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As our economy faces COVID-19 pandemic fallout, the House of Representatives has a massive chance to stand up for Montana businesses and jobs by passing the Great American Outdoors Act (GAOA).

After decades of uncertainty, the act would secure full, dedicated funding for the Land and Water Conservation Fund (LWCF) and significantly invest in our national parks. LWCF is a federal program that uses royalties from offshore oil and gas drilling to support the parks, trail systems, fishing access sites, and green spaces that are central to the success of local businesses and our outdoor way of life.

It goes without saying that out-of-state visitors are central to our economy. People come from around the world to experience our incredible national parks, unparalleled fishing, world-class skiing, hiking, hunting, riding, floating and more. People coming here to enjoy these things is no accident. Yes, we’re blessed with incredible mountains, rivers, forests and prairies, but we depend on high-quality infrastructure to enjoy them. Without access to trails, boat ramps, parks and campgrounds, the stream of visitors would dry up, along with the revenue that they generate.

If you’re a numbers person, consider that before the pandemic began, Montana’s public lands supported a $7.1 billion outdoor economy and 71,000 jobs. By investing in those public lands now, we can give our statewide economy a shot in the arm and set it up for sustainable long-term success. As some pandemic restrictions are lifted, we’ve already seen an increase in public-land visitors looking to enjoy our outdoors safely, and we need to take the necessary and critical steps to ensure our outdoor infrastructure is sufficient to safely meet the needs of our residents and visitors.

The economic impact of our public lands isn’t limited to businesses that cater to visitors or outdoor enthusiasts. Public lands play a major role in supporting a much wider range of local businesses and jobs. Under normal circumstances, our restaurants and breweries are packed with people stopping in after a day spent outside and exploring our communities. Our stores are filled with folks looking to show a little bit of Montana pride, and countless service-industry jobs depend on the spending of locals and visitors alike.

And the benefits of our outdoor economy don’t end with bustling local businesses. Montana is a highly desirable place to live and work, and our public lands are a huge competitive advantage in attracting and maintaining the talented, passionate, healthy and motivated employees that we depend on to drive the innovation that fuels our ever-growing business community.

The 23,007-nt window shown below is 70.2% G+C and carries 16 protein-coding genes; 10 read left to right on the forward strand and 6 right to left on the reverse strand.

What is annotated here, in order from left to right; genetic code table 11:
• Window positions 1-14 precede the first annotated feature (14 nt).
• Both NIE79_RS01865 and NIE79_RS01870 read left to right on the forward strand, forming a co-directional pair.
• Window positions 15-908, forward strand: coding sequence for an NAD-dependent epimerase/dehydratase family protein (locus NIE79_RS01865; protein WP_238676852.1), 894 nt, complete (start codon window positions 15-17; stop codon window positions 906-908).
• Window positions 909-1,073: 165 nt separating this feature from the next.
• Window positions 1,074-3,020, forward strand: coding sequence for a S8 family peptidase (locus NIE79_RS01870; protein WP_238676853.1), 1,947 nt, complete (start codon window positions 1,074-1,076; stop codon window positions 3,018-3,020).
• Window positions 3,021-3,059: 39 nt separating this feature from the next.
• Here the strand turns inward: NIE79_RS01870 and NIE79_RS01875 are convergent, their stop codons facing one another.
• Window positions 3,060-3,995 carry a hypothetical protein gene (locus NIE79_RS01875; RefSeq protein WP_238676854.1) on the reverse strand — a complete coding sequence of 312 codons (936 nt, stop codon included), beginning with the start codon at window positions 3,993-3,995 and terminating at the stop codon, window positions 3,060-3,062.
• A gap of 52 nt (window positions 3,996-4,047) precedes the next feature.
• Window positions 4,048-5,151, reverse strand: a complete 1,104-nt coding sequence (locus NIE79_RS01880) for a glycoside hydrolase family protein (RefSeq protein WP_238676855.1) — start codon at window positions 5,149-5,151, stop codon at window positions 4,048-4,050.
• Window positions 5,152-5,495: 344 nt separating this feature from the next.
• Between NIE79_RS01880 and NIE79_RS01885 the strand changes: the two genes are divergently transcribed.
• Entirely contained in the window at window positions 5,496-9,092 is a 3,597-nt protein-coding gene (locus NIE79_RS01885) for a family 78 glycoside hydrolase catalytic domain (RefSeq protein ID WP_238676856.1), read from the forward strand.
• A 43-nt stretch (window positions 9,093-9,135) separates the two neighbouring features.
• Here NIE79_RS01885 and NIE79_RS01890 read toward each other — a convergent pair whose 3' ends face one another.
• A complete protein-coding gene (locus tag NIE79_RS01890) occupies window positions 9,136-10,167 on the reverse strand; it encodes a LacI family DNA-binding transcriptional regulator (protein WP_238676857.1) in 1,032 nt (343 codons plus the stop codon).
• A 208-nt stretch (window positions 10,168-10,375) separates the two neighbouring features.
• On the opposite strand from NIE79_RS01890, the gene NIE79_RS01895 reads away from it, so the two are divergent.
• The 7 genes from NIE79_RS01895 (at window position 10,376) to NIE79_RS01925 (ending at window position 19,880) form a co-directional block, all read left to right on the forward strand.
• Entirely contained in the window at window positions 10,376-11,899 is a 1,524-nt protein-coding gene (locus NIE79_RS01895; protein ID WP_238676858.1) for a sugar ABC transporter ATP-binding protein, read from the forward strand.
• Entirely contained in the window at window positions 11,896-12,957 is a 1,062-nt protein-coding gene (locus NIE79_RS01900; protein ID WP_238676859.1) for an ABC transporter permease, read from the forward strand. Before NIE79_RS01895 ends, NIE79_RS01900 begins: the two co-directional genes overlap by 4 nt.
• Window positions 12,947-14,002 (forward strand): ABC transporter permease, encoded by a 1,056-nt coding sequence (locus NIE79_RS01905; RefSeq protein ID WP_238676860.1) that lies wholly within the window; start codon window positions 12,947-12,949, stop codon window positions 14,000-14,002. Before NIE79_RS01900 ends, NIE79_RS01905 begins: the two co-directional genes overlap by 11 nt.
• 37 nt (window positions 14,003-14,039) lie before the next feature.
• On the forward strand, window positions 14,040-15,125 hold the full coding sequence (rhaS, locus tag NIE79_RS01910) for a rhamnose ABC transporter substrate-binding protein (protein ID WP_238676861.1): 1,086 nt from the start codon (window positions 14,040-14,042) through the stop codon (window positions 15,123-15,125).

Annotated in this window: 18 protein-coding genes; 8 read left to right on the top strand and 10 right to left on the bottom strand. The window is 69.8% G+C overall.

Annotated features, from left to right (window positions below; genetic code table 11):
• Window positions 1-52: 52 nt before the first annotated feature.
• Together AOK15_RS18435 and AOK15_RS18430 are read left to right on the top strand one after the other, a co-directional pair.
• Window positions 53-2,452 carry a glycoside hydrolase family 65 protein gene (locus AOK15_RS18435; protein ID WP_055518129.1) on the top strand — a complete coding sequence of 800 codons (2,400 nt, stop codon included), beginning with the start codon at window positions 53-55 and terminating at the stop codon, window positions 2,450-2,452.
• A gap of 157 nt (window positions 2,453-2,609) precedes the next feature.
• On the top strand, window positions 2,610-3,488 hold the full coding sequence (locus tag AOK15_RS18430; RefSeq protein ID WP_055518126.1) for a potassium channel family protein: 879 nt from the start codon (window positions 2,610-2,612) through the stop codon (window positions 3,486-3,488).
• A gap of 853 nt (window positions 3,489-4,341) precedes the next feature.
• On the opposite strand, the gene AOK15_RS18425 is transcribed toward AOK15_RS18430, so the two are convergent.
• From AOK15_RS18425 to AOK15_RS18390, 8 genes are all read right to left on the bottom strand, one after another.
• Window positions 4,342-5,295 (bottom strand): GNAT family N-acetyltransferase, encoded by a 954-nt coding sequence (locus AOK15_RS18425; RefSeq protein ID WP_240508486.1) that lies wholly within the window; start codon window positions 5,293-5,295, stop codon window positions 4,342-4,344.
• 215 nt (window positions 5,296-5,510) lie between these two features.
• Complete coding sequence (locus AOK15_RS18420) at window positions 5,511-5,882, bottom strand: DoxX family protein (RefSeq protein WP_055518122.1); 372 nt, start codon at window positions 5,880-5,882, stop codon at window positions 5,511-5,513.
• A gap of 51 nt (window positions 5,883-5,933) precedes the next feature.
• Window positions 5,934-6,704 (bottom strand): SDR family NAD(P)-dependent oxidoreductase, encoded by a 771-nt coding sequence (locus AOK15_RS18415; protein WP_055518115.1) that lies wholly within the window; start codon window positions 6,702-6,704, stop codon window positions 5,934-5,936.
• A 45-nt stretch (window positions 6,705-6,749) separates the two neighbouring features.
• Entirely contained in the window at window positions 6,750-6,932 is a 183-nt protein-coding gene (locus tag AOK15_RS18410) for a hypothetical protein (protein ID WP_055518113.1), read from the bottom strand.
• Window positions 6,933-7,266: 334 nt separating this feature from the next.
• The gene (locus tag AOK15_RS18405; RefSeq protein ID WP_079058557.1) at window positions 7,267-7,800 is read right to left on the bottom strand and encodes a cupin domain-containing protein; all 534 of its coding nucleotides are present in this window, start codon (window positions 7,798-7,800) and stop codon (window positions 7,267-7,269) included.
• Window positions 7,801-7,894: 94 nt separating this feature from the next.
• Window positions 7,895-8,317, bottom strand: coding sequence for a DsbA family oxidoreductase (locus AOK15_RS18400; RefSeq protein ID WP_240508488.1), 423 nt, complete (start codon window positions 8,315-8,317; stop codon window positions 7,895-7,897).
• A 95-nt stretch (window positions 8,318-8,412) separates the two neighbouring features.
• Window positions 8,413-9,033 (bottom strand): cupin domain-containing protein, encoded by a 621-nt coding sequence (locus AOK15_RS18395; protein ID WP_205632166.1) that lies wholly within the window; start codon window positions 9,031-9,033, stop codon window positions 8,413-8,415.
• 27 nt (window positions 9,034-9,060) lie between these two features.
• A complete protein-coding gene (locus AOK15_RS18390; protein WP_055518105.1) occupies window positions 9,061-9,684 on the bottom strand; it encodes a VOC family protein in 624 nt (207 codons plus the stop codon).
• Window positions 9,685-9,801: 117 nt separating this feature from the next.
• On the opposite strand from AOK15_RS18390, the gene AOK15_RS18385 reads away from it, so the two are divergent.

In the growing tech and medical sectors, businesses are able to recruit employees to Montana because skilled workers want to stay here, work here and live here in order to enjoy the outdoor way of life that we Montanans are privileged to enjoy. We’re incredibly lucky to be able to enjoy our trails and spend a weekend on the river or in the mountains, and if we don’t invest in our outdoor infrastructure, we will lose one of the major elements that attracts skilled workers to Montana and drives our economic success.

Even before the pandemic, a $20 billion maintenance backlog threatened our outdoor infrastructure and access. Fully funding LWCF won’t repair decades of neglect and the pandemic’s damage to our economy overnight, but it will go a long way towards helping Montana businesses and jobs come back strong and continue getting stronger.

In tough times, we need to use all the tools at our disposal to make sure our economic future is bright. The Land and Water Conservation Fund is one of those tools, and it’s time for the House of Representatives to follow the Senate’s lead and pass the Great American Outdoors Act.

Randy Hafer is with High Plains Architects in Billings. Daren Nordhagen is with Foundant Technologies in Bozeman. Both are members of Business for Montana’s Outdoors.

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